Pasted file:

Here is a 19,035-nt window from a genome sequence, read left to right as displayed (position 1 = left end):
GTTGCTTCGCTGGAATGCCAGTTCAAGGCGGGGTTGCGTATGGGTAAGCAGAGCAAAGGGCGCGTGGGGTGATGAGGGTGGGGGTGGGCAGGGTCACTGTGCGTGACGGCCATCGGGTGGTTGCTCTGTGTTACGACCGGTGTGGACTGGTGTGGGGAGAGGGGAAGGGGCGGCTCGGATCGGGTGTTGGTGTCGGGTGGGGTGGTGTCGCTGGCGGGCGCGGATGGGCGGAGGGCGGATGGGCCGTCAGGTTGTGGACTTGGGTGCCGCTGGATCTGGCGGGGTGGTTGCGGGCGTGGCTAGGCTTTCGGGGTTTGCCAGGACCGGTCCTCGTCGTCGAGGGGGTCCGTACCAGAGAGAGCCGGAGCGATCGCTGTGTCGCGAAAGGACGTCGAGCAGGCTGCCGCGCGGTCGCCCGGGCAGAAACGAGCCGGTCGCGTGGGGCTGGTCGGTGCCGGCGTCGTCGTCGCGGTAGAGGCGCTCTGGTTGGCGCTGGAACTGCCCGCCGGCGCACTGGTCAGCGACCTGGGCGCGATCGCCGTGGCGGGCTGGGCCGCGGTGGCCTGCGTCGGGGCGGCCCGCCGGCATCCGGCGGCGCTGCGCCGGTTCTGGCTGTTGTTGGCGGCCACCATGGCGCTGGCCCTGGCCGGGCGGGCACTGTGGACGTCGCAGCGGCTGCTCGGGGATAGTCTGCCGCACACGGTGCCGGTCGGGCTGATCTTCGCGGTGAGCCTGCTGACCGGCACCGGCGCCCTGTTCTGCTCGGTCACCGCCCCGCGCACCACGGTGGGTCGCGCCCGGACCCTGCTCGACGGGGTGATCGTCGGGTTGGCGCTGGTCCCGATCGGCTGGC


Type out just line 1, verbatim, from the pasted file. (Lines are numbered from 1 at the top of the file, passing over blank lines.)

Here is a 19,035-nt window from a genome sequence, read left to right as displayed (position 1 = left end):